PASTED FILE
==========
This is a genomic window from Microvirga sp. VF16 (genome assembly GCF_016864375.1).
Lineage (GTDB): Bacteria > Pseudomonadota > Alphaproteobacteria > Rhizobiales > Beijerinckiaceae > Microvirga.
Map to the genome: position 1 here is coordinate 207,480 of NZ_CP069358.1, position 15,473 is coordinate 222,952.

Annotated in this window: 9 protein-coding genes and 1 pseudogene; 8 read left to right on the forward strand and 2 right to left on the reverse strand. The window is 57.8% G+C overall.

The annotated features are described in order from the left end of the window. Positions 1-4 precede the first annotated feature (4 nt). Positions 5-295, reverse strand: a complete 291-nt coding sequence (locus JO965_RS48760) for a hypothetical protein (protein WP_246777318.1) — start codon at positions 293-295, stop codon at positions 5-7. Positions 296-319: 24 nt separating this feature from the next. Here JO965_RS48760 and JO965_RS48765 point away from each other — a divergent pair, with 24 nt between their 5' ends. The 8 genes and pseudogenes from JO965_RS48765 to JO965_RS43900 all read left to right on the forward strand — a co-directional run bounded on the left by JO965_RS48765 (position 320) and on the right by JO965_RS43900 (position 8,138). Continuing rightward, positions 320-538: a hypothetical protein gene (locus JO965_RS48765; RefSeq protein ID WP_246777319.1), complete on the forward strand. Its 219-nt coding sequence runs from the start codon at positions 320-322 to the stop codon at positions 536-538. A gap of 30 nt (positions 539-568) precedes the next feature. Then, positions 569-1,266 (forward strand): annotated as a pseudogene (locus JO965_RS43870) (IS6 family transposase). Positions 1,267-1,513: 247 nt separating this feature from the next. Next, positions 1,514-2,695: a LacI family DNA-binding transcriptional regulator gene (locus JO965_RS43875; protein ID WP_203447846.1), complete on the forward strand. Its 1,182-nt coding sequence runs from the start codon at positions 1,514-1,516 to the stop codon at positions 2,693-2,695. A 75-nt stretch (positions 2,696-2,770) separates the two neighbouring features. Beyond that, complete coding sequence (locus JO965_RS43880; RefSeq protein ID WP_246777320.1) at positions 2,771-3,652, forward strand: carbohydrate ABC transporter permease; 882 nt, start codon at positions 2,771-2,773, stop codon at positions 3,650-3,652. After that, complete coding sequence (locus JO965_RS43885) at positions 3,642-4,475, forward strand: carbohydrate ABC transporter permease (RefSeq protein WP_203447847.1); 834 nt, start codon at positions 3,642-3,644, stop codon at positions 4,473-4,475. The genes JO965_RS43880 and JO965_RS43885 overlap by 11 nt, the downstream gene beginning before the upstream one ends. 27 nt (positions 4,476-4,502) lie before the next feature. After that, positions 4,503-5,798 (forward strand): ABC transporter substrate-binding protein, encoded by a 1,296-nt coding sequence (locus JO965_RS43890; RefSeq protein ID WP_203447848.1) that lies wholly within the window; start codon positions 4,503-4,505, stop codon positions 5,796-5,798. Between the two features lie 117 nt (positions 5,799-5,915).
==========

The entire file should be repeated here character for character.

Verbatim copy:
This is a genomic window from Microvirga sp. VF16 (genome assembly GCF_016864375.1).
Lineage (GTDB): Bacteria > Pseudomonadota > Alphaproteobacteria > Rhizobiales > Beijerinckiaceae > Microvirga.
Map to the genome: position 1 here is coordinate 207,480 of NZ_CP069358.1, position 15,473 is coordinate 222,952.

Annotated in this window: 9 protein-coding genes and 1 pseudogene; 8 read left to right on the forward strand and 2 right to left on the reverse strand. The window is 57.8% G+C overall.

The annotated features are described in order from the left end of the window. Positions 1-4 precede the first annotated feature (4 nt). Positions 5-295, reverse strand: a complete 291-nt coding sequence (locus JO965_RS48760) for a hypothetical protein (protein WP_246777318.1) — start codon at positions 293-295, stop codon at positions 5-7. Positions 296-319: 24 nt separating this feature from the next. Here JO965_RS48760 and JO965_RS48765 point away from each other — a divergent pair, with 24 nt between their 5' ends. The 8 genes and pseudogenes from JO965_RS48765 to JO965_RS43900 all read left to right on the forward strand — a co-directional run bounded on the left by JO965_RS48765 (position 320) and on the right by JO965_RS43900 (position 8,138). Continuing rightward, positions 320-538: a hypothetical protein gene (locus JO965_RS48765; RefSeq protein ID WP_246777319.1), complete on the forward strand. Its 219-nt coding sequence runs from the start codon at positions 320-322 to the stop codon at positions 536-538. A gap of 30 nt (positions 539-568) precedes the next feature. Then, positions 569-1,266 (forward strand): annotated as a pseudogene (locus JO965_RS43870) (IS6 family transposase). Positions 1,267-1,513: 247 nt separating this feature from the next. Next, positions 1,514-2,695: a LacI family DNA-binding transcriptional regulator gene (locus JO965_RS43875; protein ID WP_203447846.1), complete on the forward strand. Its 1,182-nt coding sequence runs from the start codon at positions 1,514-1,516 to the stop codon at positions 2,693-2,695. A 75-nt stretch (positions 2,696-2,770) separates the two neighbouring features. Beyond that, complete coding sequence (locus JO965_RS43880; RefSeq protein ID WP_246777320.1) at positions 2,771-3,652, forward strand: carbohydrate ABC transporter permease; 882 nt, start codon at positions 2,771-2,773, stop codon at positions 3,650-3,652. After that, complete coding sequence (locus JO965_RS43885) at positions 3,642-4,475, forward strand: carbohydrate ABC transporter permease (RefSeq protein WP_203447847.1); 834 nt, start codon at positions 3,642-3,644, stop codon at positions 4,473-4,475. The genes JO965_RS43880 and JO965_RS43885 overlap by 11 nt, the downstream gene beginning before the upstream one ends. 27 nt (positions 4,476-4,502) lie before the next feature. After that, positions 4,503-5,798 (forward strand): ABC transporter substrate-binding protein, encoded by a 1,296-nt coding sequence (locus JO965_RS43890; RefSeq protein ID WP_203447848.1) that lies wholly within the window; start codon positions 4,503-4,505, stop codon positions 5,796-5,798. Between the two features lie 117 nt (positions 5,799-5,915).